Respondent does disclose on the entry websites by a disclaimer that he is neither affiliated to nor authorized by the Complainant itself. No evidence has been produced that the disclaimer was posted after receipt of Complainant’s objection only or that the Respondent has improperly communicated with Internet users in any other way. After receipt of Complainant’s objections, Respondent has placed the disclaimer more prominently. The Panel expects the Respondent to maintain the disclaimer posted in the websites, at least as it currently is.

Further, the Respondent does not use the distinctive characters nor the logo nor the drawing of the “PORSCHE” trademark, but uses a different calligraphic presentation. Therefore, and considering that the websites contain advertisements for used PORSCHE cars, Internet users are not misled to assume that the Respondent’s websites are run by the trademark owner itself, an affiliate or an official sales agent of the Complainant. On the contrary, it is clear that under the Domain Names used Porsche cars are offered for sale by third parties (see also DaimlerChrysler A.G. v. Donald Drummonds, WIPO Case No. D2001-0160, in contradiction to cases, in which the disclaimer was placed after Complainant’s objection only, such as in Dr. Ing. h.c. F. Porsche AG v. Ron Anderson, WIPO Case No. D2004-0312 or Houghton Mifflin Co. v. The Weathermen, Inc., WIPO Case No. D2001-0211).

The Respondent has not registered multiple domain names containing the trademark “PORSCHE,” but the two domain names affixed by the word “buy.” In addition, the domain name <jaguarbuy.com> is registered by the Respondent, but there is no clear evidence that the domain names <ferraribuy.com> and <jaguar-buy.com> are registered by the Respondent as well, since they are not registered in his name but with the same contacts only. However, the registration of these three to five domain names, under which a corresponding offering of goods and services is conducted, for which the domain names are descriptive, cannot be qualified per se as an abusive pattern of conduct. No evidence was produced by Complainant that the Respondent has registered domain names consisting of famous trademarks to corner the market for such products or to deprive the trademark owner of reflecting its own mark in a domain name. There are plenty of other variations the trademark for others and the Complainant is not deprived in the use of its own trademark (see Magnum Piering, Inc. v. Mudjackers and Garwood S. Wilson, Sr., WIPO Case No. D2000-1525).

Summarizing, in this case Complainant has not presented evidence that undermines the bona fides of Respondent’s use: Respondent’s conduct meets all the above mentioned requirements of a bona fide offering. Since the offering of goods and services fulfils the requirements to be bona fide and the Internet users are not misled, it is not of relevance if the websites under the disputed Domain Names are used for a commercial or a noncommercial purpose.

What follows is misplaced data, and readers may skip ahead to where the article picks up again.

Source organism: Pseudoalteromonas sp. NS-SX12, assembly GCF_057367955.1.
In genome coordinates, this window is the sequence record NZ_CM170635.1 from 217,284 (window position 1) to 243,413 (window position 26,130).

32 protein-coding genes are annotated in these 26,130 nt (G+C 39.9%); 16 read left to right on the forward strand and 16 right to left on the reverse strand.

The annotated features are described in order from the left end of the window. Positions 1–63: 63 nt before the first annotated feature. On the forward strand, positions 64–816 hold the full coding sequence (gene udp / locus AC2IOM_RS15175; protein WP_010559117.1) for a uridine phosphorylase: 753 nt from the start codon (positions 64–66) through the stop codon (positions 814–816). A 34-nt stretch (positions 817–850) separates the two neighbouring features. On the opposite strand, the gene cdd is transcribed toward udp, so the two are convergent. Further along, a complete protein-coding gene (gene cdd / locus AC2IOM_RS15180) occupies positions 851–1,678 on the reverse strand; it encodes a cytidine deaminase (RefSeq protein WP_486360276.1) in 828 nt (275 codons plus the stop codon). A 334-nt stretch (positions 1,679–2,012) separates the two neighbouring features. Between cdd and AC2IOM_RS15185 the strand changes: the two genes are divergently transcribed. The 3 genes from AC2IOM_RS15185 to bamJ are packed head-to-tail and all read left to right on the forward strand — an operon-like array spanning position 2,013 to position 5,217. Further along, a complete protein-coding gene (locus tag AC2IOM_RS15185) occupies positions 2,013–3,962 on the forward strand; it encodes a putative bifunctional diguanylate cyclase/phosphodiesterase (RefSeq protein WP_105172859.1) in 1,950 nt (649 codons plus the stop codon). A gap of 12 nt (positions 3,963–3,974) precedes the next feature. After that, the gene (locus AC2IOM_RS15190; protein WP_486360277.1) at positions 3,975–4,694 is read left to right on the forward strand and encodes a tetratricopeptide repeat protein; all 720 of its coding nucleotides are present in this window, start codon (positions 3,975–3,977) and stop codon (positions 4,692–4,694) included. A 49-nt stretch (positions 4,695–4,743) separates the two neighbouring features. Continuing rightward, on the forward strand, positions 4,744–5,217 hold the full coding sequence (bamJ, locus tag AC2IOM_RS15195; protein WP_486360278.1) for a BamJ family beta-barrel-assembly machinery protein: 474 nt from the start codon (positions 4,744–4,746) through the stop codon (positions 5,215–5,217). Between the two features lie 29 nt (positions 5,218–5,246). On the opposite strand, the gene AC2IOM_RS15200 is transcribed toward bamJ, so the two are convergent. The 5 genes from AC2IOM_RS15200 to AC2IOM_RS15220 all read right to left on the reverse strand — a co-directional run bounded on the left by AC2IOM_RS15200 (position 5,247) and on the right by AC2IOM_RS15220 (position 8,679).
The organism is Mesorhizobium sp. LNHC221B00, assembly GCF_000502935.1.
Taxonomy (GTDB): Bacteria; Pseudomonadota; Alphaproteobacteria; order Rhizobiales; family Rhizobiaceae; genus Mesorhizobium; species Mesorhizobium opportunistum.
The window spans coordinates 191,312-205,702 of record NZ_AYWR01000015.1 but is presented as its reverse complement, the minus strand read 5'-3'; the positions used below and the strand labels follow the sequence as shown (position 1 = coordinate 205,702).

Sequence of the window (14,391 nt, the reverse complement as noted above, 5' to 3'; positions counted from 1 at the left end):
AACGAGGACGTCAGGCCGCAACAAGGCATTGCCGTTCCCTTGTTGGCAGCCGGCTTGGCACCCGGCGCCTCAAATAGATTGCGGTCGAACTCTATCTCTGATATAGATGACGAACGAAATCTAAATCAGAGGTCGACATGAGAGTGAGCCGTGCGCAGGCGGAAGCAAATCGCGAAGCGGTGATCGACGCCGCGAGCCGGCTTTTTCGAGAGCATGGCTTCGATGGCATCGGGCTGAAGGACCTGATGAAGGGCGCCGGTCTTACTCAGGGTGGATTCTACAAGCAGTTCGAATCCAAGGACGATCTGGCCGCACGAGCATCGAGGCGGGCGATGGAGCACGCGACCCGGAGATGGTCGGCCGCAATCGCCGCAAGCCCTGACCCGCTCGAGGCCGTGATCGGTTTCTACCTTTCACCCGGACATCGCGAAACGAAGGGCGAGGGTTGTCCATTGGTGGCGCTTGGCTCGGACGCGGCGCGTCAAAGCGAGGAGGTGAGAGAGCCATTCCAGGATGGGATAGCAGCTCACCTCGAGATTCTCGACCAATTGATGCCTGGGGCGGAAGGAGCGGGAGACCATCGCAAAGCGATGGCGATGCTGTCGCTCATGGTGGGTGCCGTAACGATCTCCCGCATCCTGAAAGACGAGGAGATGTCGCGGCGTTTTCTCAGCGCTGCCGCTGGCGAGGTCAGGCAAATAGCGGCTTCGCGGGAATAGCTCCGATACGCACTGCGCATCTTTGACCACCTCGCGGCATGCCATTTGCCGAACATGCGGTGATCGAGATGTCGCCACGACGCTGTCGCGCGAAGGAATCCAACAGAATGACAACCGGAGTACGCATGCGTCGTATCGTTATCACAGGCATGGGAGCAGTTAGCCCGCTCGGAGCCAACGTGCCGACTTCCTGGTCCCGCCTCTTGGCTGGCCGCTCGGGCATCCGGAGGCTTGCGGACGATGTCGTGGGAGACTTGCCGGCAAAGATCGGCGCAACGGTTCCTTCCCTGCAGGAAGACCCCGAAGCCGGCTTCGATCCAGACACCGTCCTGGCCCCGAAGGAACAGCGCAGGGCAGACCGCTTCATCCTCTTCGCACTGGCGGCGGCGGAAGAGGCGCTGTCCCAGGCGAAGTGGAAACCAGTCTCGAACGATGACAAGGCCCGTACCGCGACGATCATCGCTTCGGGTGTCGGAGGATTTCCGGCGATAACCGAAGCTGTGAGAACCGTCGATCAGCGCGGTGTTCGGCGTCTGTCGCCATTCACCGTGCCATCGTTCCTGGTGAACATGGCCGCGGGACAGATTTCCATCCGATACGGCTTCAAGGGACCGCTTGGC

Accordingly, the Panel finds that the Respondent has a legitimate interest (under the Policy) in using the Domain Names. Under the present facts if the Panel were to find in favour of the Complainant, the Panel can conceive of no case in which a party interested in the sale of certain used goods could ever register a domain name descriptive of, at least to a certain reasonable extent, that business (cf. DaimlerChrysler A.G. v. Donald Drummonds, WIPO Case No. D2001-0160).

In light of the above finding, that the Respondent has successfully established its right and legitimate interest and good faith, it is unnecessary for the Panel to consider the further question as to whether or not the domain name has been registered in bad faith.

To conclude, the Panel notes that the Policy was designed to prevent the extortionate behavior commonly known as cybersquatting. Particularly, the Policy was not designed to establish for the holder of a strong trademark a bar to entry of any online competitors or other online legitimate sellers.

Whether the use of Complainant’s trademark on Respondent’s websites constitutes trademark infringement is not for the Panel to decide. If Complainant wishes to pursue that issue, other forums are available (DaimlerChrysler A.G. v. Donald Drummonds, WIPO Case No. D2001-0160).


7. Decision

The Complainant has failed to establish that the Respondent has no rights to or legitimate interest in the domain names <porsche-buy.com> and <porschebuy.com>. Accordingly, the Panel denies Complainant’s request that the domain names <porsche-buy.com> and <porschebuy.com> be transferred.


Michael A.R. Bernasconi
Sole Panelist

Dated: August 20, 2004


Источник информации: https://internet-law.ru/intlaw/udrp/2004/d2004-0481.html